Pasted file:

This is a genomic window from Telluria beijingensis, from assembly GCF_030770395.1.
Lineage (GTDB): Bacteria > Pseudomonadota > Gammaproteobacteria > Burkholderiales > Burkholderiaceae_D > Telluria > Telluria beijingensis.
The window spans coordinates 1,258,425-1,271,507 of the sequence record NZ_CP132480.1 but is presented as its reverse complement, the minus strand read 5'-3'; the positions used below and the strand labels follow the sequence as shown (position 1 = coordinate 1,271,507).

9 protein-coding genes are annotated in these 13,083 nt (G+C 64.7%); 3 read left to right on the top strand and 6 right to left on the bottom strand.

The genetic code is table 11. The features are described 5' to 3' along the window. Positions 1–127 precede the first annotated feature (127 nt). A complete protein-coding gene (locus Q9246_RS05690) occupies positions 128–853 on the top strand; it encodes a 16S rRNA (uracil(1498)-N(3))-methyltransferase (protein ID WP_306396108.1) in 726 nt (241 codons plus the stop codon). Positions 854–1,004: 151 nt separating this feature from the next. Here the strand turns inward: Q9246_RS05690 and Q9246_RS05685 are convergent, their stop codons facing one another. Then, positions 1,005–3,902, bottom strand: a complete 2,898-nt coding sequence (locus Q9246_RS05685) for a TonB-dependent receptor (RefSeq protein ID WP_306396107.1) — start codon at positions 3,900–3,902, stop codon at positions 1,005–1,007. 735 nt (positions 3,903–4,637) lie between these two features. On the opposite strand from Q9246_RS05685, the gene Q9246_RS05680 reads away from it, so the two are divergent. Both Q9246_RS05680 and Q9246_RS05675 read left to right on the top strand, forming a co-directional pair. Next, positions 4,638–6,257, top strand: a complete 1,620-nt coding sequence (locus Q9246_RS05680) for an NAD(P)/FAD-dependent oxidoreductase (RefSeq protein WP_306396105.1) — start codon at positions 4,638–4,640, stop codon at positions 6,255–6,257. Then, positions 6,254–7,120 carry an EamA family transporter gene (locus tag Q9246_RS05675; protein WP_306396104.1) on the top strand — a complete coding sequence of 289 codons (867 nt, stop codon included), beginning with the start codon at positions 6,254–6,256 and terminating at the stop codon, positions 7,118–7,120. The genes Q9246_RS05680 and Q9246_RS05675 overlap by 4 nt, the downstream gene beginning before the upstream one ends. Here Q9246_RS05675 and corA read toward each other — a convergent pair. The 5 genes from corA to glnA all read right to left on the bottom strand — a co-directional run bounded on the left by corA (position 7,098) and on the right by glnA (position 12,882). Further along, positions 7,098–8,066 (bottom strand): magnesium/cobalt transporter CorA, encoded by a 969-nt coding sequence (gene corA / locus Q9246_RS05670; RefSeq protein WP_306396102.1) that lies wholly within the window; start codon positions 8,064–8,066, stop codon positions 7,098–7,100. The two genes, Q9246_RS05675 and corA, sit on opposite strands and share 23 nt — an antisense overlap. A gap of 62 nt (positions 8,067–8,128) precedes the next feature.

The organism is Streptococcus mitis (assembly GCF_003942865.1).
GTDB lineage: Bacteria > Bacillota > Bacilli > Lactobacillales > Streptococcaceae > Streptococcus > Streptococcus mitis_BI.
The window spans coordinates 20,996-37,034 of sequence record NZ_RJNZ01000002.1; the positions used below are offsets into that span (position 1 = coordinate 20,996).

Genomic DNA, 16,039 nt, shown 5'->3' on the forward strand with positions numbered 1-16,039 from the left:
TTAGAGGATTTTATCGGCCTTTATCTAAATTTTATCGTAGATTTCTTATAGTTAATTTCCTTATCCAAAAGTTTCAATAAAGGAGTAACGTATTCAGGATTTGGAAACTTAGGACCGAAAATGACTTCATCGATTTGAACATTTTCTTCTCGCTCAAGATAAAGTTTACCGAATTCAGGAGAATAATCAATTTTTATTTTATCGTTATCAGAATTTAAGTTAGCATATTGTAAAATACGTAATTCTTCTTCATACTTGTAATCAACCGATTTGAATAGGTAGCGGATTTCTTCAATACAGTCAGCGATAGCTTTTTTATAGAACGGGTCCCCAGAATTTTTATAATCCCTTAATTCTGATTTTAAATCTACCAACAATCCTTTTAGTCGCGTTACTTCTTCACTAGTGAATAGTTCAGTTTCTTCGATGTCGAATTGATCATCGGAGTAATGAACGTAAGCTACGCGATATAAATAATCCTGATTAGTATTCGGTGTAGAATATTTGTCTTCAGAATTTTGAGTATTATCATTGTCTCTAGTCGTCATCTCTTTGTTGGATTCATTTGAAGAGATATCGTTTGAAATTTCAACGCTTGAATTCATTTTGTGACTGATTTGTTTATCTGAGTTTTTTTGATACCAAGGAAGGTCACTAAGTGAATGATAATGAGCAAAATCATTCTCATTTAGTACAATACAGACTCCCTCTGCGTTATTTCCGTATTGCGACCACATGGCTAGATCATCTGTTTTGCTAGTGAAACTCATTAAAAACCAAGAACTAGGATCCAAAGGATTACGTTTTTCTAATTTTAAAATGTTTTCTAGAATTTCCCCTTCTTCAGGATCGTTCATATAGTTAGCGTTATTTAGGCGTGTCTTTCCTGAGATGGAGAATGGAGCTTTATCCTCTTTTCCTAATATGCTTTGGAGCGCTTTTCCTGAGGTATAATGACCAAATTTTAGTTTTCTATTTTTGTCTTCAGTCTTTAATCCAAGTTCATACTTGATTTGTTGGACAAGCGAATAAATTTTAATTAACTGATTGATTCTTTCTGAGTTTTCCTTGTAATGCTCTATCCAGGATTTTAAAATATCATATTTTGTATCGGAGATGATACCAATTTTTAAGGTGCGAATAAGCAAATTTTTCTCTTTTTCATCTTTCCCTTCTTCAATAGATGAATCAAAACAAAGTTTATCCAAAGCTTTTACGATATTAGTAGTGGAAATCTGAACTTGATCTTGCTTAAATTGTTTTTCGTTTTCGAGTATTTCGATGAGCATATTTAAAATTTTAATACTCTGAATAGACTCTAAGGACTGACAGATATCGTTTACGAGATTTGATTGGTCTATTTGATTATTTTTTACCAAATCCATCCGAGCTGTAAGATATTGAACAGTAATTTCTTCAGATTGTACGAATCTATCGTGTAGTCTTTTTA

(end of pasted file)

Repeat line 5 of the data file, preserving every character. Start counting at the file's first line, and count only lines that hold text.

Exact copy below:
The genetic code is table 11. The features are described 5' to 3' along the window. Positions 1–127 precede the first annotated feature (127 nt). A complete protein-coding gene (locus Q9246_RS05690) occupies positions 128–853 on the top strand; it encodes a 16S rRNA (uracil(1498)-N(3))-methyltransferase (protein ID WP_306396108.1) in 726 nt (241 codons plus the stop codon). Positions 854–1,004: 151 nt separating this feature from the next. Here the strand turns inward: Q9246_RS05690 and Q9246_RS05685 are convergent, their stop codons facing one another. Then, positions 1,005–3,902, bottom strand: a complete 2,898-nt coding sequence (locus Q9246_RS05685) for a TonB-dependent receptor (RefSeq protein ID WP_306396107.1) — start codon at positions 3,900–3,902, stop codon at positions 1,005–1,007. 735 nt (positions 3,903–4,637) lie between these two features. On the opposite strand from Q9246_RS05685, the gene Q9246_RS05680 reads away from it, so the two are divergent. Both Q9246_RS05680 and Q9246_RS05675 read left to right on the top strand, forming a co-directional pair. Next, positions 4,638–6,257, top strand: a complete 1,620-nt coding sequence (locus Q9246_RS05680) for an NAD(P)/FAD-dependent oxidoreductase (RefSeq protein WP_306396105.1) — start codon at positions 4,638–4,640, stop codon at positions 6,255–6,257. Then, positions 6,254–7,120 carry an EamA family transporter gene (locus tag Q9246_RS05675; protein WP_306396104.1) on the top strand — a complete coding sequence of 289 codons (867 nt, stop codon included), beginning with the start codon at positions 6,254–6,256 and terminating at the stop codon, positions 7,118–7,120. The genes Q9246_RS05680 and Q9246_RS05675 overlap by 4 nt, the downstream gene beginning before the upstream one ends. Here Q9246_RS05675 and corA read toward each other — a convergent pair. The 5 genes from corA to glnA all read right to left on the bottom strand — a co-directional run bounded on the left by corA (position 7,098) and on the right by glnA (position 12,882). Further along, positions 7,098–8,066 (bottom strand): magnesium/cobalt transporter CorA, encoded by a 969-nt coding sequence (gene corA / locus Q9246_RS05670; RefSeq protein WP_306396102.1) that lies wholly within the window; start codon positions 8,064–8,066, stop codon positions 7,098–7,100. The two genes, Q9246_RS05675 and corA, sit on opposite strands and share 23 nt — an antisense overlap. A gap of 62 nt (positions 8,067–8,128) precedes the next feature.